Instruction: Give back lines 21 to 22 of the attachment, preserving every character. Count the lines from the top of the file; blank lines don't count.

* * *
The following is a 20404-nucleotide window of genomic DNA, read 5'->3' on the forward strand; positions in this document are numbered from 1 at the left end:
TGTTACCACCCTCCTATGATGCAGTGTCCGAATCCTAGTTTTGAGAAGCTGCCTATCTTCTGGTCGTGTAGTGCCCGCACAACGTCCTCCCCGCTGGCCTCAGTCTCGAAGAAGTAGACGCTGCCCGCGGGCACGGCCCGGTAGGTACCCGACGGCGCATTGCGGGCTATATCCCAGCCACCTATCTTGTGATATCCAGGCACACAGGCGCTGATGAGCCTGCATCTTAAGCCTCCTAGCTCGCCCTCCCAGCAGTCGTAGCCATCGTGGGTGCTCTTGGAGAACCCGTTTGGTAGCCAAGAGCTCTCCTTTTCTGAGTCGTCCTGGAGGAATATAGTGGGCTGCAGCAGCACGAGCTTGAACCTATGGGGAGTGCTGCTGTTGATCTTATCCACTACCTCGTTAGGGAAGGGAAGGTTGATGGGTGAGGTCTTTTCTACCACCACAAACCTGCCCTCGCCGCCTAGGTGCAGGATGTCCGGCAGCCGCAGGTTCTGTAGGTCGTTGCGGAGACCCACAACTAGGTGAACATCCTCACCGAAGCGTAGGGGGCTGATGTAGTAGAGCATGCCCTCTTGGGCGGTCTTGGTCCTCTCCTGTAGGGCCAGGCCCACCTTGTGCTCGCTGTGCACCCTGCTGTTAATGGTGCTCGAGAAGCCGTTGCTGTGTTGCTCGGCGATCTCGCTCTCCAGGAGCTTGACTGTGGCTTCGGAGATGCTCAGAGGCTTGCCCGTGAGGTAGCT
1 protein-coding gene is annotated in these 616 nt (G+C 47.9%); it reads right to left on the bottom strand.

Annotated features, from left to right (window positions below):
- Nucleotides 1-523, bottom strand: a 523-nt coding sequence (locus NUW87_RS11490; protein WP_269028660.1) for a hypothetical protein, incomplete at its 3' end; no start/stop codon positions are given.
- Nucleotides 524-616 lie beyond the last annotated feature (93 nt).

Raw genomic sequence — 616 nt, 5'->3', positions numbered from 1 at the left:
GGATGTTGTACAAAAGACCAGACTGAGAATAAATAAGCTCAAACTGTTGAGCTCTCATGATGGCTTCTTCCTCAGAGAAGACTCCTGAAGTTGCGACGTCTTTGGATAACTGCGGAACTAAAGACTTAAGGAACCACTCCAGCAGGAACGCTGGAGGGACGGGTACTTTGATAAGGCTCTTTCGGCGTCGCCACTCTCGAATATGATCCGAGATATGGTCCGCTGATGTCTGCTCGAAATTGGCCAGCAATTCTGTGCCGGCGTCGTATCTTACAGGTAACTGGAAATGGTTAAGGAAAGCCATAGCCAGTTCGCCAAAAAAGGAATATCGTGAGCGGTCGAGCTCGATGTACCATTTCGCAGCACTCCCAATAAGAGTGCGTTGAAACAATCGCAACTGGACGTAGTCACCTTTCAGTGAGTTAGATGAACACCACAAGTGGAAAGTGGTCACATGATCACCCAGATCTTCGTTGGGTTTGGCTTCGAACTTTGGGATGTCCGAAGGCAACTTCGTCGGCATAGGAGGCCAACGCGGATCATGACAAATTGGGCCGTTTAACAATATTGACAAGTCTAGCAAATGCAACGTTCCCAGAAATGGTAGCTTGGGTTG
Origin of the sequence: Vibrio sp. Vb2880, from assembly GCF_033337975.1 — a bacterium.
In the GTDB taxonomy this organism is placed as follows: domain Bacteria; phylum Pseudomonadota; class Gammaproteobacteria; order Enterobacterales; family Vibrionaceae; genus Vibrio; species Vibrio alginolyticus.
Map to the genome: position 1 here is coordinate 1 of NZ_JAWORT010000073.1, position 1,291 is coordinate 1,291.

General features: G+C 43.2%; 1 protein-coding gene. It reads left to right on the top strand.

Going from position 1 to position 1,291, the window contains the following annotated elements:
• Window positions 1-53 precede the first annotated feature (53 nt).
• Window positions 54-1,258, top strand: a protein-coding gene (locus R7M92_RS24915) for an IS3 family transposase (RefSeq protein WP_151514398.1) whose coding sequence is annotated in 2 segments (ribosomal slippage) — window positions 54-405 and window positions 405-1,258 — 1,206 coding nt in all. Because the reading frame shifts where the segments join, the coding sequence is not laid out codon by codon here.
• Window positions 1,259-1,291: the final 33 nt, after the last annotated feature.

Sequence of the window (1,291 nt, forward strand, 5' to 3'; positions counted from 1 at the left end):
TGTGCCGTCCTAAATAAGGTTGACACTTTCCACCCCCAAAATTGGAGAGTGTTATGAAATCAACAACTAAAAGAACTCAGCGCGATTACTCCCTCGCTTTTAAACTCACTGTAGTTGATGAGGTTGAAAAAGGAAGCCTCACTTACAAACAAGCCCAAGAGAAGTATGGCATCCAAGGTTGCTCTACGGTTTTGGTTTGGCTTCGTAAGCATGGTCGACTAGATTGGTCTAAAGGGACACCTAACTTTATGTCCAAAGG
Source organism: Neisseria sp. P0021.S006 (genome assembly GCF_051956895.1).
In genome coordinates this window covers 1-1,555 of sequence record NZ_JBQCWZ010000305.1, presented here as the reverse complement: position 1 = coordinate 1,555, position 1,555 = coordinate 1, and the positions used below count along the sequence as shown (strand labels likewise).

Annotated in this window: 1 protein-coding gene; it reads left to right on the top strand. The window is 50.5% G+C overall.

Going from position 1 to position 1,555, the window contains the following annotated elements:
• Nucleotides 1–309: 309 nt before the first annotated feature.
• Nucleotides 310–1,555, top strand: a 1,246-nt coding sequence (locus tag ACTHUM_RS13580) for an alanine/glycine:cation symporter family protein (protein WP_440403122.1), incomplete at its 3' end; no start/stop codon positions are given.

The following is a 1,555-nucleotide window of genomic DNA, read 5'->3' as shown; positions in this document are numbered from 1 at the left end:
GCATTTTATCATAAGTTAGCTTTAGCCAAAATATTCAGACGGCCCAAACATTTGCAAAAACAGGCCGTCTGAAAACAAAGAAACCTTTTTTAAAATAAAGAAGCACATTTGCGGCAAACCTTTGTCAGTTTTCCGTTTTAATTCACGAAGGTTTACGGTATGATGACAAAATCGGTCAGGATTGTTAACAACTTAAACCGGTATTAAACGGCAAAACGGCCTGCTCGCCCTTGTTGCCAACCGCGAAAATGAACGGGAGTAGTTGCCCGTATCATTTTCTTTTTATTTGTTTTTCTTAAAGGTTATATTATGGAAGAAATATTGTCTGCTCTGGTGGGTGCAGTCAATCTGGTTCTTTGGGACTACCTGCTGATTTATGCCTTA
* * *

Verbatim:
Annotated in this window: 1 protein-coding gene; it reads left to right on the top strand. The window is 50.5% G+C overall.

Going from position 1 to position 1,555, the window contains the following annotated elements: